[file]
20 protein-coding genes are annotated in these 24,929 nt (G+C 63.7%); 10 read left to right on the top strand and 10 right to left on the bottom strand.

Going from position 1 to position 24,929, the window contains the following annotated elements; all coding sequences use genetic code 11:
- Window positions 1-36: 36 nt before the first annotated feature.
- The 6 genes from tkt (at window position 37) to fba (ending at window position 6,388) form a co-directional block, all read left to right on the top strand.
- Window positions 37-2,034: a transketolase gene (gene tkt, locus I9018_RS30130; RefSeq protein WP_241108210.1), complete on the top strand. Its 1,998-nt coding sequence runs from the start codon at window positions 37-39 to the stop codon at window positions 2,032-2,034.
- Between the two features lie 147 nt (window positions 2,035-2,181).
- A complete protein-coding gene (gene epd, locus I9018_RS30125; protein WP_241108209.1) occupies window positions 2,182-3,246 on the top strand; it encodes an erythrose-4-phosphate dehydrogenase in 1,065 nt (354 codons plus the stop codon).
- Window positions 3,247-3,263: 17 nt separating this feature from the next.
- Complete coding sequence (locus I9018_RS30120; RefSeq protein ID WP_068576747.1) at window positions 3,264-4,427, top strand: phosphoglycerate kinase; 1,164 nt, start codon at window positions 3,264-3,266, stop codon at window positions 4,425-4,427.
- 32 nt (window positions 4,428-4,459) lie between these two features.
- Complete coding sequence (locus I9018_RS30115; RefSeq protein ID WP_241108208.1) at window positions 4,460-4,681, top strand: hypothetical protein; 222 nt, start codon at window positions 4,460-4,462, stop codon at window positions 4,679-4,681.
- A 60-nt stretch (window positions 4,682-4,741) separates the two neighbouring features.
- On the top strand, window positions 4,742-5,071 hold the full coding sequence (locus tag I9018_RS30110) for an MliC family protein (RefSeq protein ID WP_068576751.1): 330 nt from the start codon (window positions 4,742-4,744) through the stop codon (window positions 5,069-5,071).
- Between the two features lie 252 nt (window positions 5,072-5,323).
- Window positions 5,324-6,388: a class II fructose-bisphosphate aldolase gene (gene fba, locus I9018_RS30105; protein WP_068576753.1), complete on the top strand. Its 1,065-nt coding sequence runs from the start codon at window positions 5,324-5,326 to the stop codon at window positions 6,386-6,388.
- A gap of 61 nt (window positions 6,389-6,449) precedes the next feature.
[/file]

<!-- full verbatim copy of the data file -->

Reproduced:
20 protein-coding genes are annotated in these 24,929 nt (G+C 63.7%); 10 read left to right on the top strand and 10 right to left on the bottom strand.

Going from position 1 to position 24,929, the window contains the following annotated elements; all coding sequences use genetic code 11:
- Window positions 1-36: 36 nt before the first annotated feature.
- The 6 genes from tkt (at window position 37) to fba (ending at window position 6,388) form a co-directional block, all read left to right on the top strand.
- Window positions 37-2,034: a transketolase gene (gene tkt, locus I9018_RS30130; RefSeq protein WP_241108210.1), complete on the top strand. Its 1,998-nt coding sequence runs from the start codon at window positions 37-39 to the stop codon at window positions 2,032-2,034.
- Between the two features lie 147 nt (window positions 2,035-2,181).
- A complete protein-coding gene (gene epd, locus I9018_RS30125; protein WP_241108209.1) occupies window positions 2,182-3,246 on the top strand; it encodes an erythrose-4-phosphate dehydrogenase in 1,065 nt (354 codons plus the stop codon).
- Window positions 3,247-3,263: 17 nt separating this feature from the next.
- Complete coding sequence (locus I9018_RS30120; RefSeq protein ID WP_068576747.1) at window positions 3,264-4,427, top strand: phosphoglycerate kinase; 1,164 nt, start codon at window positions 3,264-3,266, stop codon at window positions 4,425-4,427.
- 32 nt (window positions 4,428-4,459) lie between these two features.
- Complete coding sequence (locus I9018_RS30115; RefSeq protein ID WP_241108208.1) at window positions 4,460-4,681, top strand: hypothetical protein; 222 nt, start codon at window positions 4,460-4,462, stop codon at window positions 4,679-4,681.
- A 60-nt stretch (window positions 4,682-4,741) separates the two neighbouring features.
- On the top strand, window positions 4,742-5,071 hold the full coding sequence (locus tag I9018_RS30110) for an MliC family protein (RefSeq protein ID WP_068576751.1): 330 nt from the start codon (window positions 4,742-4,744) through the stop codon (window positions 5,069-5,071).
- Between the two features lie 252 nt (window positions 5,072-5,323).
- Window positions 5,324-6,388: a class II fructose-bisphosphate aldolase gene (gene fba, locus I9018_RS30105; protein WP_068576753.1), complete on the top strand. Its 1,065-nt coding sequence runs from the start codon at window positions 5,324-5,326 to the stop codon at window positions 6,386-6,388.
- A gap of 61 nt (window positions 6,389-6,449) precedes the next feature.